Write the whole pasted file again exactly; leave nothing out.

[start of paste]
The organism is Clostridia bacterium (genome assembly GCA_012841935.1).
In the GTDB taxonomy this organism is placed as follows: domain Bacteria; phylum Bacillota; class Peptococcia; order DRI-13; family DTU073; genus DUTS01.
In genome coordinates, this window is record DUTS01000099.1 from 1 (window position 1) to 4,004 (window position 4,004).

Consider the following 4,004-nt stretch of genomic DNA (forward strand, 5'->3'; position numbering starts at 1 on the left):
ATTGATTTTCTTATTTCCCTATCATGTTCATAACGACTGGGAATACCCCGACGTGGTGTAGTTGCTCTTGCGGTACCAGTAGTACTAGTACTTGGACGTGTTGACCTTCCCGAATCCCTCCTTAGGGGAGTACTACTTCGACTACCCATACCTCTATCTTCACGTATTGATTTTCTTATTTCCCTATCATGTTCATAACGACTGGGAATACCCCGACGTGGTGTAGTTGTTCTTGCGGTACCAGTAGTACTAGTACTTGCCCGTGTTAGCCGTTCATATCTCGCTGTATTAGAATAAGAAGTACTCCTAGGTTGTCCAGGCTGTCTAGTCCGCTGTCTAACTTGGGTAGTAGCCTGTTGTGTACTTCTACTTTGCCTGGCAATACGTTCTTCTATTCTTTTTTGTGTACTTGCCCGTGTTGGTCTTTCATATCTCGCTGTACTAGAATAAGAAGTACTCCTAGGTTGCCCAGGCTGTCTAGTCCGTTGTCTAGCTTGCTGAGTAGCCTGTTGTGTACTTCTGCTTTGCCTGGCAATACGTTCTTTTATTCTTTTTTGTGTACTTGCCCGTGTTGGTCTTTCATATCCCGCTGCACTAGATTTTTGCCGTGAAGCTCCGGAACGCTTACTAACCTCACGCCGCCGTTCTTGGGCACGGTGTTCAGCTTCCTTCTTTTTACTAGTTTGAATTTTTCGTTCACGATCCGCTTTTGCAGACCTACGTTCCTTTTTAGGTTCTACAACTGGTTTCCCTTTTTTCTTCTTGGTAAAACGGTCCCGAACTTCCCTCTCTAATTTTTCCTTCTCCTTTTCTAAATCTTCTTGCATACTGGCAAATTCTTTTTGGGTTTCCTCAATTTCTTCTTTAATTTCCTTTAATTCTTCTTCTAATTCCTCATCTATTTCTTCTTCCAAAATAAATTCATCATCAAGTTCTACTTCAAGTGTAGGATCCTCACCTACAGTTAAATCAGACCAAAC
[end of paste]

The organism is Clostridia bacterium (genome assembly GCA_012841935.1).
In the GTDB taxonomy this organism is placed as follows: domain Bacteria; phylum Bacillota; class Peptococcia; order DRI-13; family DTU073; genus DUTS01.
In genome coordinates, this window is record DUTS01000099.1 from 1 (window position 1) to 4,004 (window position 4,004).

Consider the following 4,004-nt stretch of genomic DNA (forward strand, 5'->3'; position numbering starts at 1 on the left):
ATTGATTTTCTTATTTCCCTATCATGTTCATAACGACTGGGAATACCCCGACGTGGTGTAGTTGCTCTTGCGGTACCAGTAGTACTAGTACTTGGACGTGTTGACCTTCCCGAATCCCTCCTTAGGGGAGTACTACTTCGACTACCCATACCTCTATCTTCACGTATTGATTTTCTTATTTCCCTATCATGTTCATAACGACTGGGAATACCCCGACGTGGTGTAGTTGTTCTTGCGGTACCAGTAGTACTAGTACTTGCCCGTGTTAGCCGTTCATATCTCGCTGTATTAGAATAAGAAGTACTCCTAGGTTGTCCAGGCTGTCTAGTCCGCTGTCTAACTTGGGTAGTAGCCTGTTGTGTACTTCTACTTTGCCTGGCAATACGTTCTTCTATTCTTTTTTGTGTACTTGCCCGTGTTGGTCTTTCATATCTCGCTGTACTAGAATAAGAAGTACTCCTAGGTTGCCCAGGCTGTCTAGTCCGTTGTCTAGCTTGCTGAGTAGCCTGTTGTGTACTTCTGCTTTGCCTGGCAATACGTTCTTTTATTCTTTTTTGTGTACTTGCCCGTGTTGGTCTTTCATATCCCGCTGCACTAGATTTTTGCCGTGAAGCTCCGGAACGCTTACTAACCTCACGCCGCCGTTCTTGGGCACGGTGTTCAGCTTCCTTCTTTTTACTAGTTTGAATTTTTCGTTCACGATCCGCTTTTGCAGACCTACGTTCCTTTTTAGGTTCTACAACTGGTTTCCCTTTTTTCTTCTTGGTAAAACGGTCCCGAACTTCCCTCTCTAATTTTTCCTTCTCCTTTTCTAAATCTTCTTGCATACTGGCAAATTCTTTTTGGGTTTCCTCAATTTCTTCTTTAATTTCCTTTAATTCTTCTTCTAATTCCTCATCTATTTCTTCTTCCAAAATAAATTCATCATCAAGTTCTACTTCAAGTGTAGGATCCTCACCTACAGTTAAATCAGACCAAAC